– Laiv
    Commented Mar 28, 2019 at 11:17

SRP is, theoretically, about people, as Uncle Bob explains in his article The Single Responsibility Principle. Thanks Robert Harvey for providing it in your comment.

The correct question is:

Which "stakeholder" added the "send emails" requirement?

If that stakeholder is also in charge of data persistence (unlikely but possible) then this does not violate SRP. Otherwise, it does.

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    Interesting - I never heard of this interpretation of the SRP. Do you have any pointers to more information / literature about this interpretation?
    – sleske
    Commented Mar 27, 2019 at 14:56
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    @sleske: From Uncle Bob himself: "And this gets to the crux of the Single Responsibility Principle. This principle is about people. When you write a software module, you want to make sure that when changes are requested, those changes can only originate from a single person, or rather, a single tightly coupled group of people representing a single narrowly defined business function." Commented Mar 27, 2019 at 18:12
  • Thanks Robert. IMO, The name "Single Responsibility Principle" is terrible, as it sounds simple, but too few people follow up on what is the intended meaning of "responsibility". Kind of like how OOP has mutated from many of it's original concepts, and is now a fairly meaningless term.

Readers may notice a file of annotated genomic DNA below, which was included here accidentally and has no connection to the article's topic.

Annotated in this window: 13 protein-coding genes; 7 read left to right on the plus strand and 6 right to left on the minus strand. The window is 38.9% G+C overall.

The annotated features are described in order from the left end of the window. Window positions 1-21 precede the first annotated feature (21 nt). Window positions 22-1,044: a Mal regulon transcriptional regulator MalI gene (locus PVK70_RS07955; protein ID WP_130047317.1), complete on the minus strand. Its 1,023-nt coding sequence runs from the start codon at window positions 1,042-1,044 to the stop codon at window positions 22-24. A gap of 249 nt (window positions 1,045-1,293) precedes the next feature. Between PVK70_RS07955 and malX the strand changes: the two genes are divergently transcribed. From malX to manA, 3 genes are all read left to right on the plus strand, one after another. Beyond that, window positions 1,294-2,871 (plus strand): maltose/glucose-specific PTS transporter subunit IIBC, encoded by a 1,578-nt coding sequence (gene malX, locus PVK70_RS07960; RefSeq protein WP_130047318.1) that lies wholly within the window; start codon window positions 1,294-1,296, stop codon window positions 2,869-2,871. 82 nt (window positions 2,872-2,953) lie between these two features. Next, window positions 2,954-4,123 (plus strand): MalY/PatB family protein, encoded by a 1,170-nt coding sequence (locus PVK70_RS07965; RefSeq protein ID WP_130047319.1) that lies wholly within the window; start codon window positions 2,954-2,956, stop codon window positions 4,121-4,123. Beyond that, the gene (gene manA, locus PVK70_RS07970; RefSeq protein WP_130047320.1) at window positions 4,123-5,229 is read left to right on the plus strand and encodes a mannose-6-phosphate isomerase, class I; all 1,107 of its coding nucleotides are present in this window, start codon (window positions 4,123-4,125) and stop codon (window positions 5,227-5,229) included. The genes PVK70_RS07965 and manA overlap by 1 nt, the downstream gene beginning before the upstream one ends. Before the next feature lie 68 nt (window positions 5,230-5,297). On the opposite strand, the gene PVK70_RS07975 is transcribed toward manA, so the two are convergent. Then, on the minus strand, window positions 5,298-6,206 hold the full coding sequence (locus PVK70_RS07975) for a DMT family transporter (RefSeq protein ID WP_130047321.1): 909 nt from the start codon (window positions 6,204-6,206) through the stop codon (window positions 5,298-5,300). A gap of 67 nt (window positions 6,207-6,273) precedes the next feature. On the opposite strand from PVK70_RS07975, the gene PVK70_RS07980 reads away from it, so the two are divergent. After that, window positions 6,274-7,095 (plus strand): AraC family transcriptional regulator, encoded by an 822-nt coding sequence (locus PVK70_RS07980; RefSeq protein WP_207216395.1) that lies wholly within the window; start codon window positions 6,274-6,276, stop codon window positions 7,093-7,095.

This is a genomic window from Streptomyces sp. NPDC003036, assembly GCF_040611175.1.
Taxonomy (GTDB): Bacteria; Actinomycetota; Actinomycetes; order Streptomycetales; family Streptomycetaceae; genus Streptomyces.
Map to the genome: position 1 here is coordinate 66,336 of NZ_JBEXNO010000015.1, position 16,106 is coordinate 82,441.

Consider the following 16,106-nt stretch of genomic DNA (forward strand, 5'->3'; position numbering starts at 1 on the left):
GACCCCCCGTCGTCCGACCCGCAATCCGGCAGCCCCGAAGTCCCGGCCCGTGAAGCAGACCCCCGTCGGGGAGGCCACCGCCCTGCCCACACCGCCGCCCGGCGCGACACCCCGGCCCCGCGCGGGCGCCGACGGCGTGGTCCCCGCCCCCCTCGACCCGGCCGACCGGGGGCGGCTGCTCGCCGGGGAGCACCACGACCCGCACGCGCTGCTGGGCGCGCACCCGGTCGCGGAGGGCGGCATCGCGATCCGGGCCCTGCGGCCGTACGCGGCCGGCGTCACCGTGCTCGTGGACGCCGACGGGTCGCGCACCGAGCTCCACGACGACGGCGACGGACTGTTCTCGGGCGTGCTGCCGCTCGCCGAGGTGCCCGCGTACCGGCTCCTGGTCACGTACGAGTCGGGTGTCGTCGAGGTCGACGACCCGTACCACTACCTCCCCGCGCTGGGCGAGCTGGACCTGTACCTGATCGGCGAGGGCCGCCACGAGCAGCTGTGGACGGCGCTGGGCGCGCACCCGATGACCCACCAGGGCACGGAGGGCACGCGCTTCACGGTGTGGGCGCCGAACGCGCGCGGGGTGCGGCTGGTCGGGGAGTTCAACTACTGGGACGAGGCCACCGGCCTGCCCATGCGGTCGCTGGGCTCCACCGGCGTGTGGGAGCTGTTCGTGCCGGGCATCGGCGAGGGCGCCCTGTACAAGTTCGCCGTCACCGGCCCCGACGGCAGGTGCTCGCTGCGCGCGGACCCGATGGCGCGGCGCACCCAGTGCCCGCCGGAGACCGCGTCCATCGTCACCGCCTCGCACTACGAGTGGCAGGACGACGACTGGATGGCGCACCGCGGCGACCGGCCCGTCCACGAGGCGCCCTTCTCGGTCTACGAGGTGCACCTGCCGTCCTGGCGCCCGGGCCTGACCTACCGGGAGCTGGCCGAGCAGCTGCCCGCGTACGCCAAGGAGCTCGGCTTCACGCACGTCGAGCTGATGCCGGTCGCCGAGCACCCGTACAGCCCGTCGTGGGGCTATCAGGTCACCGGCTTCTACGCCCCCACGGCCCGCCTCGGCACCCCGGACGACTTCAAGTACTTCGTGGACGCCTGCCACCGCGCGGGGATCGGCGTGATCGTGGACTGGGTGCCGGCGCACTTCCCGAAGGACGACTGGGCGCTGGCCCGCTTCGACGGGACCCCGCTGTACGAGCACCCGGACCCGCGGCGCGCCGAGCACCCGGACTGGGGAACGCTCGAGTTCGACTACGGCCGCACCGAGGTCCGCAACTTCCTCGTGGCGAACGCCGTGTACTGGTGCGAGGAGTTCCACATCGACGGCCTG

– user949300
    Commented Mar 27, 2019 at 18:28
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    Yep. That's what happened to the term REST. Even Roy Fielding says people are using it wrong. Commented Mar 27, 2019 at 18:32
  • Though the cite is related, I think this answer misses that the "send emails" requirement is none of the direct requirements of which the SRP violation question is about. However, by saying "Which "stakeholder" added the "raise event" requirement", this answer would become more related to the actual question. I modified my own answer a little bit to make this more clear.
    – Doc Brown
    Commented Mar 27, 2019 at 20:46

While technically there's nothing wrong with repositories notifying events, I would suggest looking at it from a functional point of view where its convenience rises some concerns.

Creating a user, deciding what's a new user is and its persistence are 3 different things.

Premise of mine

Consider the previous premise before deciding whether the repository is the proper place to notify business events (regardless of the SRP). Note that I said business event because to me UserCreated has a different connotation than UserStored or UserAdded 1. I would also consider each of those events to be addressed to different audiences.

On one side, creating users is a business-specific rule that might or might not involve persistence. It might involve more business operations, involving more database/network operations. Operations the persistence layer is unaware of. The persistence layer doesn't have enough context to decide whether the use case ended successfully or not.